Toronto mayor caught on tape using Jamaican expletives
Sheldon Williams, Staff Reporter
Toronto Mayor Rob Ford has been cast back into the headlines following the posting of a controversial video online showing him cursing in a Jamaican accent and using Jamaican expletives.
The video, which is one minute and 16 seconds long, shows the mayor standing at a counter in a fast-food restaurant ranting in Patois and using indecent language as he spoke with two men whose faces are not shown.
The restaurant has been identified as a steakhouse in Etodicoke, a suburb in Toronto.
Ford, who is no stranger to controversy, can be overheard saying, "They chase me around for five months, mon, (expletive). Leave me alone, mon. They got me five months, mon. They're trying to tell me we're counter-surveying you. He's here and I'm here … cho (expletives)!
At the centre of his rage is Police Chief Bill Blair.
Royson James, a columnist at The Toronto Star, told The Gleaner that most Canadians do not understand what Ford is saying in the video, and some radio stations even played the recording verbatim repeatedly, until some Jamaican callers informed them of its obscenity.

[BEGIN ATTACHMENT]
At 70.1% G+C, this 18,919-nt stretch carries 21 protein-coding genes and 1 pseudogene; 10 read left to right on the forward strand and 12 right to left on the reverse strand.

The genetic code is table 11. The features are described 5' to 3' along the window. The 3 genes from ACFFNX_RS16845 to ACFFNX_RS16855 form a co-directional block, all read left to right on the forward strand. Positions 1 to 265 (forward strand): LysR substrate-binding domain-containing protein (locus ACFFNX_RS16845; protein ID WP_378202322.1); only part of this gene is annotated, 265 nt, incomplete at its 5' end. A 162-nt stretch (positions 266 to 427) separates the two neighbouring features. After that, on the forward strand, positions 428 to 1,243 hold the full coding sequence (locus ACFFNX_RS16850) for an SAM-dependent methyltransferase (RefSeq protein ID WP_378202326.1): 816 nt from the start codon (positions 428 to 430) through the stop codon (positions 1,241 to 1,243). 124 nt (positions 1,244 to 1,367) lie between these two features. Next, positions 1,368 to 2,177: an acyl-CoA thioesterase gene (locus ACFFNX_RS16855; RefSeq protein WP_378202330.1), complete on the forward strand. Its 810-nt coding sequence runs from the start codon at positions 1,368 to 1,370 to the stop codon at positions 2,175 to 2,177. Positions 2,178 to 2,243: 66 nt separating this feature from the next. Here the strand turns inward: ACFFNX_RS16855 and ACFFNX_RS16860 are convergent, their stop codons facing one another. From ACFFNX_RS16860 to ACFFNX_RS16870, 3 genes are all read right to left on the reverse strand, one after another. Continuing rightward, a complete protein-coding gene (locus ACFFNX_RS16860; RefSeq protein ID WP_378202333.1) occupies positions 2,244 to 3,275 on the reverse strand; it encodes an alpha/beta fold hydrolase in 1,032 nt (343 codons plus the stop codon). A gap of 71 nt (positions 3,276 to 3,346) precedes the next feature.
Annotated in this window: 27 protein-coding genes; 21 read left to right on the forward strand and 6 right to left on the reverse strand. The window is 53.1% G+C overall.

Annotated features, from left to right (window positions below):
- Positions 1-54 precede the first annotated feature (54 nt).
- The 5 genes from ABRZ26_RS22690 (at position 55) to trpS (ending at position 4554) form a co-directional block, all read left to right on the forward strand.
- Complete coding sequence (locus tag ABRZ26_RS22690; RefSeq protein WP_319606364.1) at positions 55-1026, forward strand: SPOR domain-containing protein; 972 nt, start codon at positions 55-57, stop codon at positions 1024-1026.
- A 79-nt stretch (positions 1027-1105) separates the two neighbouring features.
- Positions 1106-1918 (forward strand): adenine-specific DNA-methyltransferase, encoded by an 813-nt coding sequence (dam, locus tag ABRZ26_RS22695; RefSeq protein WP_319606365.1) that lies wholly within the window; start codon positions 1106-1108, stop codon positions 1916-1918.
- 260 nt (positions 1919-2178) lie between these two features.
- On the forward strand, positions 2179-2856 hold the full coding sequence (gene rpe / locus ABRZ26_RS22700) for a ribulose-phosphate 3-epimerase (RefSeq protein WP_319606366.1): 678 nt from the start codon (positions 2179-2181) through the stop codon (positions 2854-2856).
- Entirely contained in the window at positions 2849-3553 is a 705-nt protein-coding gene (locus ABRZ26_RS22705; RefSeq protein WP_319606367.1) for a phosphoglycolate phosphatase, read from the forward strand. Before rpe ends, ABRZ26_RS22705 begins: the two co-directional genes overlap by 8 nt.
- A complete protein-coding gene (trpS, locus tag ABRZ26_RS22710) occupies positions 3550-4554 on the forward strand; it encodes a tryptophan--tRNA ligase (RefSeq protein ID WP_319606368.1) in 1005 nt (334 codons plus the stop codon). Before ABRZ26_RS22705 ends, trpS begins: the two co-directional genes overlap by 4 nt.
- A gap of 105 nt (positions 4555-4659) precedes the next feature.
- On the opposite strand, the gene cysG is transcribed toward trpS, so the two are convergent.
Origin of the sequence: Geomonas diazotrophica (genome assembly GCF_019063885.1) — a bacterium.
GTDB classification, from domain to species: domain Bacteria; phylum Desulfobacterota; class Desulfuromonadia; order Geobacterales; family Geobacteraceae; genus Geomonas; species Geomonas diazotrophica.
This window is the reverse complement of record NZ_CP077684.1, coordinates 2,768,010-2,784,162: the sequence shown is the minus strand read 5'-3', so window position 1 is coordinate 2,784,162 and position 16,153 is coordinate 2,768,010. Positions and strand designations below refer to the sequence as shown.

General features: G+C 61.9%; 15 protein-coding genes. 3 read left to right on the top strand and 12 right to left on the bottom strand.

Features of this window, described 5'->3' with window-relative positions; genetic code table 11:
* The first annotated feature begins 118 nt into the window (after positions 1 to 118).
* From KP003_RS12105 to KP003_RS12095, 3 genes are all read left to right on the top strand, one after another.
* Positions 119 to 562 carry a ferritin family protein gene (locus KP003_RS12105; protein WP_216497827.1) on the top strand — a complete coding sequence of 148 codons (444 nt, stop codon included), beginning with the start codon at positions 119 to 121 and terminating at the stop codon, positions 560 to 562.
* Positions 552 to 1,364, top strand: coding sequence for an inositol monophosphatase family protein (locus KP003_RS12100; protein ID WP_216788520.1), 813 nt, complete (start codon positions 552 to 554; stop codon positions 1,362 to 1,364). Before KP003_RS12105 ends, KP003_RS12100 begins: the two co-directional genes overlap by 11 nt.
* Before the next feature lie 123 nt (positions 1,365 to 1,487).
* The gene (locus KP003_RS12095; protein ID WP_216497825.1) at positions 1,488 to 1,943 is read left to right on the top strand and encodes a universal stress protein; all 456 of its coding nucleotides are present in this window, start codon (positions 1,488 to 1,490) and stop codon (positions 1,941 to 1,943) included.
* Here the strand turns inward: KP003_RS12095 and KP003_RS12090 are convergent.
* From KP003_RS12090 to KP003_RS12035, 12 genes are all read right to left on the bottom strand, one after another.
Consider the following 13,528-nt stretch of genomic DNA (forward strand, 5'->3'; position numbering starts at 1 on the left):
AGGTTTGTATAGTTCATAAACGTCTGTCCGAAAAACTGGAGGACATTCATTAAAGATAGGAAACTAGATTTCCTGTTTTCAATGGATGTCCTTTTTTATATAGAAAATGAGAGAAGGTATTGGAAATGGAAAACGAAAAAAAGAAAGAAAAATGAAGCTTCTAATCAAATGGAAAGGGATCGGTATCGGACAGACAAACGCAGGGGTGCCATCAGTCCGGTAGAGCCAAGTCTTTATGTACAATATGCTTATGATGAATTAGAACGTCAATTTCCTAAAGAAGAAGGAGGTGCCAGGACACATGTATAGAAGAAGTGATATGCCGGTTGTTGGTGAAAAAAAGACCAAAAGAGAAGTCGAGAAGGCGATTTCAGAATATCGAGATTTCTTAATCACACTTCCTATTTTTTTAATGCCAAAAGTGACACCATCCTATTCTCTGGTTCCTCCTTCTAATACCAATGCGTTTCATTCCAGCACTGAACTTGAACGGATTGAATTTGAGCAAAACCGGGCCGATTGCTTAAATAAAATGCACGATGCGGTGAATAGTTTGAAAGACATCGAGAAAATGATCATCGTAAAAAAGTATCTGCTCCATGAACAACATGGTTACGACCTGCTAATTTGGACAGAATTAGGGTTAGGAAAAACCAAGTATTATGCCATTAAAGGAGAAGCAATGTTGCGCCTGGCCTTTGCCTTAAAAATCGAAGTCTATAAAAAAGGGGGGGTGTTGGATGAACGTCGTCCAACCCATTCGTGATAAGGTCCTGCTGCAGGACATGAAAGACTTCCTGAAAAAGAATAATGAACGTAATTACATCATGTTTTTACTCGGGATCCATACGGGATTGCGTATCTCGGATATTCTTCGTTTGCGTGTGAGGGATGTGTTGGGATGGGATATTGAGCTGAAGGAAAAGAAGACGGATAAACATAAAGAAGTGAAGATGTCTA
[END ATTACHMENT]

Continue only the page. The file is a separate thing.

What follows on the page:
"It's one of those things like when you hear a French swear word for the first time. It doesn't have the same effect when you hear it in English. They played it word for word without the beeps, except for the F word, but left the rest."
James said it will be hard to predict if this latest controversy will prove perilous to the mayor's office or his re-election campaign.
"It's tough to know how anything is going to affect this guy's campaign. This is just one of a long list of transgressions. This is a guy who admitted to smoking crack cocaine, and he admitted to drinking and driving … . The problem is there is nothing legally the city council can do to remove him from office," James said.
But he added that it was highly unlikely that those with the necessary political autonomy would sanction Ford's removal or dismissal.
Ford has already started his re-election campaign in preparation for the October 27 polls. For one Jamaica-born Canadian, Altiman Grason, Ford's command of Jamaican Patois will only guarantee more votes and increase the admiration that the voting public has for him.
"Rob Ford can talk Patois? I love it. A now the man ago get vote. The people love him; mi done tell you. The man gives his politician dollars to the poor. They even made bobblehead dolls with the man. The man famous," he said.